Principal Investigator: Nirmala Gonsalves, MD
Previously thought to be a rare disorder, Eosinophilic Esophagitis (EoE) has emerged as a common cause of swallowing problems (dysphagia) and esophageal dysfunction in adults. The condition arises when inflammatory cells called “eosinophils” wreak havoc on the esophagus by creating inflammation. Over time, the inflamed esophagus begins to undergo abnormal structural changes that can severely impede the passage of food and make it extremely difficult to eat or drink and live a normal life. EoE can lead to increased risk of food impactions, often requiring immediate medical attention. Occurring in 1 to 2 individuals per 10,000, EoE’s prevalence rivals that of other immunologically-related disease such as inflammatory bowel disease and can cause similar debilitating pain and discomfort.
While diet changes and medications such as topical corticosteroids work well, matching the best treatment to the right patient remains challenging. Funded by a Digestive Health Foundation grant, Northwestern Medicine researchers led by Nirmala Gonsalves, MD, a faculty member in the Division of Gastroenterology and Hepatology, hope to uncover genetic differences between EoE patients that could lead to better predictors of treatment response and more personalized care.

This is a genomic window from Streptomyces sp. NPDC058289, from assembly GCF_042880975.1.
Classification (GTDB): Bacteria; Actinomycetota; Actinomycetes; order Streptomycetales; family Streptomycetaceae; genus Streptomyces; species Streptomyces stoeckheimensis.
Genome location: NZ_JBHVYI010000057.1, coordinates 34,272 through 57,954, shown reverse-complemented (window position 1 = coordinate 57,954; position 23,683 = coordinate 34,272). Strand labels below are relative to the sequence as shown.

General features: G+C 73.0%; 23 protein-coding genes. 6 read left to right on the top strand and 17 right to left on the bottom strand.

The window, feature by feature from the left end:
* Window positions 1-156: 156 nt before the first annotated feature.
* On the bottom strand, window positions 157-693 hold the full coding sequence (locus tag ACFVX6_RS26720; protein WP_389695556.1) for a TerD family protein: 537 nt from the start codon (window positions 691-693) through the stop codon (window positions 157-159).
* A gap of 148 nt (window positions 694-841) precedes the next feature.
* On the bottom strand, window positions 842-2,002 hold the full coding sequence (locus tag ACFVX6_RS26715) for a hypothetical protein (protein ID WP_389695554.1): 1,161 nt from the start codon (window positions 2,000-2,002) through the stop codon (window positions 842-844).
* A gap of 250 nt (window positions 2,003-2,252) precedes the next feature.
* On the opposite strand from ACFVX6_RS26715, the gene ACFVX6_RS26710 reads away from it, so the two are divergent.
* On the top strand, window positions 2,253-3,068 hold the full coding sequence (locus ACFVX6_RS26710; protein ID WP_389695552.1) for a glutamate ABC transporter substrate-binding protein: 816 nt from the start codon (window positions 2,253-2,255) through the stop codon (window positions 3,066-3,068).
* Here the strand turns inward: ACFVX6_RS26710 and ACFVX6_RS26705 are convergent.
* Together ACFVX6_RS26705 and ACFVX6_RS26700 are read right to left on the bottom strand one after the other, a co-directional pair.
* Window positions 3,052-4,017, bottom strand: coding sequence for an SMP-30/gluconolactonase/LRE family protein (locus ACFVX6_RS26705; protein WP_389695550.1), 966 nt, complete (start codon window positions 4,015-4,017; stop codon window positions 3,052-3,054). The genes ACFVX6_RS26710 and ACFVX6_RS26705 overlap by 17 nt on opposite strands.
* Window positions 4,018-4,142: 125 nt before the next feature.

Northwestern Medicine currently has one of the world’s largest cohorts of adults being diagnosed and treated with EoE. Some 700 esophageal tissue samples from these patients, collected at various points in their disease progression, provide an invaluable resource for study. Dr. Gonsalves’ research team plans to mine Northwestern’s comprehensive clinical database (NUCATS) in combination with sophisticated genetic testing and analysis of tissue biopsies. The grant will allow investigators to embark on what will be the largest molecular-phenotype association study of its kind for EoE.
Still a newly identified and growing condition, especially among young adults, EoE is often undiagnosed and untreated. Consequently, many people struggle with incapacitating symptoms for long periods of time until they finally can pinpoint the source of their digestive problems. Discovery of novel genetic markers have the potential to significantly improve the care of patients with this previously thought to be rare disorder that has today become all too common.